Later communications clarified the services that International Labor would perform for Bland, but did not address whether anyone would charge the workers any fees. In a letter dated August 23, 2001, Wicker gave Bland “several options to consider.” For $10,000 per year, International Labor would provide “consulting as well as administrative services” in a package that “would include all aspects of crafting/modifying [Bland's] work agreements, all interaction with the various branches of government including the visa application process with INS,” and payment of “all fees associated with the application process on behalf of Bland Farms.” The letter reassured Bland that it could “get [its] former H–2A workers (preferred workers) back without any problem.” The letter also explained that “Manpower of the Americas ... would handle all the necessary recruitment services and provide timely replacement workers.” The letter did not discuss any other responsibilities that Manpower might handle.

Further negotiations proved successful, and Bland entered an agency and indemnity agreement with International Labor for the 2002 harvesting and planting seasons. Bland entered similar agreements with International Labor each year from 2003 through 2007. The agreements provided that International Labor would “prepare and process forms and documents” required for participation in the H–2A program, maintain all necessary contacts with state and federal agencies on behalf of Bland, and “undertake the administrative tasks of the domestic recruitment requirements” imposed by federal regulations.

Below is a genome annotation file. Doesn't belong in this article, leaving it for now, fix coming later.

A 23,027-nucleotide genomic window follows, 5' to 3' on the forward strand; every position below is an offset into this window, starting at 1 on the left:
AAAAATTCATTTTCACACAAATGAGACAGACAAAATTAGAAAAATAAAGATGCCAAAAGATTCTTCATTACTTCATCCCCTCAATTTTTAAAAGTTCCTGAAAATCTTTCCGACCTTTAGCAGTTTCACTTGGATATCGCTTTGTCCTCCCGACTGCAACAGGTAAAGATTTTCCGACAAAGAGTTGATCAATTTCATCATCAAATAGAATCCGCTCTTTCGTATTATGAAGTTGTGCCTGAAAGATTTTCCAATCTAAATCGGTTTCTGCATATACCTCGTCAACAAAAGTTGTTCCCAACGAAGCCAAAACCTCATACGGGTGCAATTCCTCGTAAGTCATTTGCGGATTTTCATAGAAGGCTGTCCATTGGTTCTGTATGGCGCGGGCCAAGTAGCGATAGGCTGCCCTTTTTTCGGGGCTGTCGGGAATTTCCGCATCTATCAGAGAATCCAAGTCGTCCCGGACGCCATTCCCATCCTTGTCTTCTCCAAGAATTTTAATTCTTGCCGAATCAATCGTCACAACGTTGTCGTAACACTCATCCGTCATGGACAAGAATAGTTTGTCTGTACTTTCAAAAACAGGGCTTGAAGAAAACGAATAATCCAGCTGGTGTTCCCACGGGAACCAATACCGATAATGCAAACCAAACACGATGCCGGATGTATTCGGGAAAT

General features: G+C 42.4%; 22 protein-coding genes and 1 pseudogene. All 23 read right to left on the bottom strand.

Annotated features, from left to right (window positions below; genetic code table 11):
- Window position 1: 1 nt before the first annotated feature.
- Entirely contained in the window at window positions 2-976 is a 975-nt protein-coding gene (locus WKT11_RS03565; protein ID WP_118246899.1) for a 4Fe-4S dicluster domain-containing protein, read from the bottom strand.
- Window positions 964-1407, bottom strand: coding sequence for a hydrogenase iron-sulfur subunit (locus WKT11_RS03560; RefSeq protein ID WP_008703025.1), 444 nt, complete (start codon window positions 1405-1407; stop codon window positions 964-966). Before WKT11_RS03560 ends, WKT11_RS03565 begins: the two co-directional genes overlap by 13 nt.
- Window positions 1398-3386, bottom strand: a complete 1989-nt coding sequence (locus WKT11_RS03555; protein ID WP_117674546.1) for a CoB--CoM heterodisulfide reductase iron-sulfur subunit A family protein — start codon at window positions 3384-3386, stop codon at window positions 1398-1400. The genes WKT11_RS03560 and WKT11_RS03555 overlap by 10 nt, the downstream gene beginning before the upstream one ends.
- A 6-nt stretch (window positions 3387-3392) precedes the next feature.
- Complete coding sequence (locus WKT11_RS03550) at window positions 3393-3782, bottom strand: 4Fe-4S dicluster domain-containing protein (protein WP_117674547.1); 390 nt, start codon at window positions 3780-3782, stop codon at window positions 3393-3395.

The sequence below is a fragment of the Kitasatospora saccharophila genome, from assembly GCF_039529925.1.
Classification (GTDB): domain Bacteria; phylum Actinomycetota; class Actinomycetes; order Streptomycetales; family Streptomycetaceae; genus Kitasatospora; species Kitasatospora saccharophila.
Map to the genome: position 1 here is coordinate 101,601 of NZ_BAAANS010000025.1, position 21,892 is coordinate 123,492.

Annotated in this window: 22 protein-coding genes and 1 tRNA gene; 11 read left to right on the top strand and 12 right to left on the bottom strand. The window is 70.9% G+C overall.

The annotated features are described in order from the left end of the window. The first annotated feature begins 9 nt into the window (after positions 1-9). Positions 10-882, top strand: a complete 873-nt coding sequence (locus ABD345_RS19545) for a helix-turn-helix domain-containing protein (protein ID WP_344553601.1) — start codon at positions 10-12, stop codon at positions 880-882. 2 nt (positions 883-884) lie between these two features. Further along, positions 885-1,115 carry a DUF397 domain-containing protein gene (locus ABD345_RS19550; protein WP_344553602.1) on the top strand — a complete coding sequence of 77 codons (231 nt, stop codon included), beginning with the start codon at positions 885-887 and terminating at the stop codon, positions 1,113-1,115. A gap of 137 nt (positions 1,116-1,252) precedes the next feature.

The agreements that Bland signed borrowed most of their language from the standard agreement that International Labor entered with clients, with one key exception: the agreements did not address the recruitment of workers from Mexico. The standard agreement provided that International Labor would “undertake recruitment ... for the purpose of recruiting the number of supplementary farm laborers from domestic sources and/or temporary agricultural employees from the Republic of Mexico under the H–2A program.” The standard agreement also provided that International Labor would “prepare and process forms and documents” required “to obtain U.S. workers and/or H–2A workers from the Republic of Mexico.” But the agreements that Bland signed did not mention the recruitment of workers from Mexico and related administrative responsibilities. Bland instead recruited most of its workers on its own. Bland explained that its recruiters would “travel to Mexico and attempt to locate people who [were] interested in coming to work for [it].” Bland concedes that it hired International Labor to recruit workers [i]n rare cases,” but none of the workers contend that International Labor or one of its affiliates in Mexico recruited them to work for Bland. International Labor also charged Bland $7,500 each year for its services, not its standard rate of $10,000.

Bland had to obtain certification from...